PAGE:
Ruth Muhawe is the best overall Law student set to graduate with a Bachelor of Laws degree. We are delighted to share her story, her experience while at the School of Law, more so her journey through the Clinical Legal Education class. Clinical Legal Education is an innovative, practical, hands on experiential learning methodology that is firmly taking root in the School of Law, thereby producing the best products in the field
Ruth has graduated at the top of her class with a CGPA of 4.38, Second Class Honors – Upper Division. She is currently pursuing her post-graduate diploma in law at the Law Development Centre. She attended Entebbe Christian School for her primary education and Kings’ College, Budo for both her O’ and A’ level .
While at the School of Law, Ruth participated in a number of other academic activities beyond the lecture room. She was an active member of the Public Interest Law Clinic (PILAC) throughout her undergraduate studies and is a proud alumnus of the CLE Class of 2019. As a selected member of the class, she attended the Summer School on Business and Human Rights hosted by the University of Zurich in July 2019.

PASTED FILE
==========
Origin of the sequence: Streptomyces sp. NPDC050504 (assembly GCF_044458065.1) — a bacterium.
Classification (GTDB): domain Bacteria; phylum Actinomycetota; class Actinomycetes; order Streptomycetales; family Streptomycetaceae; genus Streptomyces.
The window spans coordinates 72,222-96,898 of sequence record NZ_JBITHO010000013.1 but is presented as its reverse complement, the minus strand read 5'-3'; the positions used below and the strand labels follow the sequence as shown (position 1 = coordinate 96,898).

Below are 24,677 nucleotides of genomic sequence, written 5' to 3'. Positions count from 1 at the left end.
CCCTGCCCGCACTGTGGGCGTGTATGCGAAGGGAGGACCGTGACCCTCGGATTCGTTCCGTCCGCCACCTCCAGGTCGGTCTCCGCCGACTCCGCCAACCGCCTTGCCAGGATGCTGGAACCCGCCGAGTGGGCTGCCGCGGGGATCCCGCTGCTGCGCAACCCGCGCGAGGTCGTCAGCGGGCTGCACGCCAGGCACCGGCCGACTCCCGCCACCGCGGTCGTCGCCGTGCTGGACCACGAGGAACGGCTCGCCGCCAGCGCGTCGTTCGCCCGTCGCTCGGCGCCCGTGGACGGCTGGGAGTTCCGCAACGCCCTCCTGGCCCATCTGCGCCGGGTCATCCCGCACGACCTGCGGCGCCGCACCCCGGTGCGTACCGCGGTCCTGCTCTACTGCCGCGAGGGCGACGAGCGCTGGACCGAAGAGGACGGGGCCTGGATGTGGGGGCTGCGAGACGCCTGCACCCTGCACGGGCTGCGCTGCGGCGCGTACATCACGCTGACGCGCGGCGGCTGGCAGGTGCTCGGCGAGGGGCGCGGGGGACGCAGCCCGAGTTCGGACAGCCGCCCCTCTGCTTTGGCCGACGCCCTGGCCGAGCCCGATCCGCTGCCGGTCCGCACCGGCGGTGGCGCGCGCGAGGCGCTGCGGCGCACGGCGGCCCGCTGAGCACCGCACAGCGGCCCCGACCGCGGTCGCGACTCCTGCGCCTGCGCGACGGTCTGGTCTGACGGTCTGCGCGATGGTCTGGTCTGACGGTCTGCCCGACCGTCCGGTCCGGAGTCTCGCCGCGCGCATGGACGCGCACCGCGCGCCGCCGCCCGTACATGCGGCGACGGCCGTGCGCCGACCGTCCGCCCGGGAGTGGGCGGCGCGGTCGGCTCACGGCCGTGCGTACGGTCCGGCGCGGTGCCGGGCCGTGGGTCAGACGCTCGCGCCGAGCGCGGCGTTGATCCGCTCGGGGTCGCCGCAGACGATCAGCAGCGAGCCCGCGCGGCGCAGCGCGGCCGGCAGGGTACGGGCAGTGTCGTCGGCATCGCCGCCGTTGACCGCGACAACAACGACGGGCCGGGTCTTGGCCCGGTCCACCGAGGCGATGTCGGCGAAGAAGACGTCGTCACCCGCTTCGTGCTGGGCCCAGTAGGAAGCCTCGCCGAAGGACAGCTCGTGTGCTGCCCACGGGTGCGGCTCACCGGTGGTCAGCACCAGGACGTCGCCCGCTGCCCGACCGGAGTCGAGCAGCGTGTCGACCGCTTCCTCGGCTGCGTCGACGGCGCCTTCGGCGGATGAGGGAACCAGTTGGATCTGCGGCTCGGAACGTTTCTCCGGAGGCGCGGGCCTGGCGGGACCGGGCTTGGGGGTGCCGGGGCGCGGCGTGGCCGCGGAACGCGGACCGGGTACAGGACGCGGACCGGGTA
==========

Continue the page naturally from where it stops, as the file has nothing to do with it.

Because of her great passion for moot court and the School’s vibrant Moot Society, Ruth had the opportunity to represent the University at the 4th Annual National Inter-University Constitutional Law Moot Court Competitions hosted by CEHURD in 2017 and the 27th All Africa Moot Court Competitions 2018 in Accra, Ghana, both of which she won. She also emerged best oralist at the national rounds of the 2020 JESSUP moot competition. Ruth served as Deputy Editor in Chief of the Makerere Law Journal for the year 2018/2019 during which she published a paper on the human rights impact of Uganda’s sovereign debt. In her final year, she joined the pioneer team of research fellows at the Centre for Law and Emerging Technologies where she also volunteered as student coordinator for the class of 2020.
Ruth attributes her good performance to “the basic things like attending class and taking notes.” She also highlights the immense wealth of knowledge and expertise possessed by the faculty at the School, which she says most students do not exploit and only come to appreciate after they have left the University. When asked about her ability to balance a number of activities and yet maintain good grades, she emphasized the importance of discipline: “…passion is one thing. But it is amazing how much of life actually turns on discipline.”